A diagram of the air envelope and gravity plane of a nautiloid spelljammer.

An air envelope was the ellipsoidal bubble of air that surrounded a spelljammer or another large object in wildspace and permitted those within that object's gravity well to breathe.[1]

Technically, an air envelope was "attached" to every body that had gravity. Since everything had some level of gravity, even a human-sized creature leaving the atmosphere of a world would carry with it a small amount of air, but the level of breathable air would only last on average less than 100 seconds, and then the creature would suffocate in the vacuum of wildspace.[1]

In general, an air envelope tended to extend from the surface of an object by about that object's thickness, so a perfectly spherical object with a diameter of ten feet would have an envelope extending all around it ten feet from its surface. In other words, the air envelope encompassing the sphere would have a total diameter of 30 feet. Non-spherical objects had ellipsoidal envelopes.[1]

Arguing against this rule for the size of air envelopes is the fact that many exceptions existed among the celestial bodies of a crystal sphere.[2] Some large worlds had no atmospheres at all,[2][3] while some tiny worlds had thick atmospheres. Some worlds had air envelopes but filled with poisonous air.[2] Crystal shells themselves had no gravity and thus no air of their own.[3]

Large vessels, such as spelljammers, had strong enough gravity planes and enough size and mass to carry air envelopes large enough to sustain air-breathing life for extended periods of time, typically on the order of months. In general, each ton of mass of a spelljammer occupied a volume of 100 cubic yards, the combination of which resulted in an air envelope large enough for a human crew member to breathe for four to eight months.[3] Because the large distances between worlds and crystal spheres necessitated vast amounts of air, spelljammers were rarely built with keel lengths of less than 100 feet.[1]

As the inhabitants within an air envelope breathed in fresh air, they exhaled carbon dioxide, which fouled the air. As the air within the envelope became fouled, it became harder for creatures to carry out tasks. When an air envelope was fully depleted, the air was literally deadly to most air-breathing life. (Undead and creatures such as golems had no problems functioning in fouled or deadly air, of course.) To refresh a ship's air, it simply needed to overlap its air envelope with another, and the atmospheres were exchanged to an equilibrium. Practically speaking, this meant that a spelljammer could enter the atmosphere of a world and leave again with fresh air.[3] Passengers often noted a popping in their ears when one air envelope came into contact with another, because of the sudden change in air pressure.[4]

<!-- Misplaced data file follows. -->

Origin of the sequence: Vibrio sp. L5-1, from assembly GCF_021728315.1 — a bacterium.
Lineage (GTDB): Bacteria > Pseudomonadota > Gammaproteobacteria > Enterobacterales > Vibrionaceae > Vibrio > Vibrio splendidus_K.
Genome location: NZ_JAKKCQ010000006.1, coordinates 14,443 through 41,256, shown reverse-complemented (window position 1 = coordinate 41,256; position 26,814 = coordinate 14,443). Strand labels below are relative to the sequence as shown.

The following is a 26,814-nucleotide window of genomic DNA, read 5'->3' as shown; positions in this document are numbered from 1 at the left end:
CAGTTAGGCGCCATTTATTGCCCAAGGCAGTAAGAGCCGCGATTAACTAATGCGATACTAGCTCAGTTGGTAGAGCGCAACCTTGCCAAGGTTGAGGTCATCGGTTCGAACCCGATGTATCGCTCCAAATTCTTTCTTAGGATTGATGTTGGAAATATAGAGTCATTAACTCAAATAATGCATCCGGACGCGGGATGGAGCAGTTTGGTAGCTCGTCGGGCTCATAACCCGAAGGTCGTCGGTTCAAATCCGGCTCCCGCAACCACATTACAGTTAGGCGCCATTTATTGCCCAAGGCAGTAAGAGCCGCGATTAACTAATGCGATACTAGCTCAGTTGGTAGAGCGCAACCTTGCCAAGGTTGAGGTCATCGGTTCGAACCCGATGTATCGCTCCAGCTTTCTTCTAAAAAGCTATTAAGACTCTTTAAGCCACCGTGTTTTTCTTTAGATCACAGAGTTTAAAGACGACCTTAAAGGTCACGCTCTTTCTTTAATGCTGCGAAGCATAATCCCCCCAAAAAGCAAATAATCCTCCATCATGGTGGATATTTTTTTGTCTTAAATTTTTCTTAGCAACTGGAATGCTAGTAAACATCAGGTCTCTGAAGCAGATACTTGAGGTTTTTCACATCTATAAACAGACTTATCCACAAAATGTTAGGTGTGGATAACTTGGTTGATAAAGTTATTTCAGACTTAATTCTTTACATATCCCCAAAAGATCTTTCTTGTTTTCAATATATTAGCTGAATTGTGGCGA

A bizarre magic of the phlogiston turned the bodies of creatures within air envelopes of deadly air into stone. They could survive in suspended animation until their preserved bodies came into contact again with fresh air. Their flesh would soften and they would be revived, no matter how much time had passed.[3]

When the air envelope of a spelljammer was activated, all sound from outside the envelope was cut off.[5]

References[edit | edit source]

  1. 1.0 1.1 1.2 1.3 Jeff Grubb (August 1989). “Concordance of Arcane Space”. Spelljammer: AD&D Adventures in Space (TSR, Inc.), p. 7. ISBN 0-88038-762-9.
  2. 2.0 2.1 2.2 Jeff Grubb (August 1989). “Concordance of Arcane Space”. Spelljammer: AD&D Adventures in Space (TSR, Inc.), p. 6. ISBN 0-88038-762-9.
  3. 3.0 3.1 3.2 3.3 3.4 Jeff Grubb (August 1989). “Concordance of Arcane Space”. Spelljammer: AD&D Adventures in Space (TSR, Inc.), pp. 11–13. ISBN 0-88038-762-9.
  4. Nigel Findley (September 1991). Into the Void. (TSR, Inc.), p. 1110. ISBN ISBN 1-56076-154-7.
  5. Elaine Cunningham (November 1992). The Radiant Dragon. (TSR, Inc.), p. 40. ISBN 1-56076-346-9.
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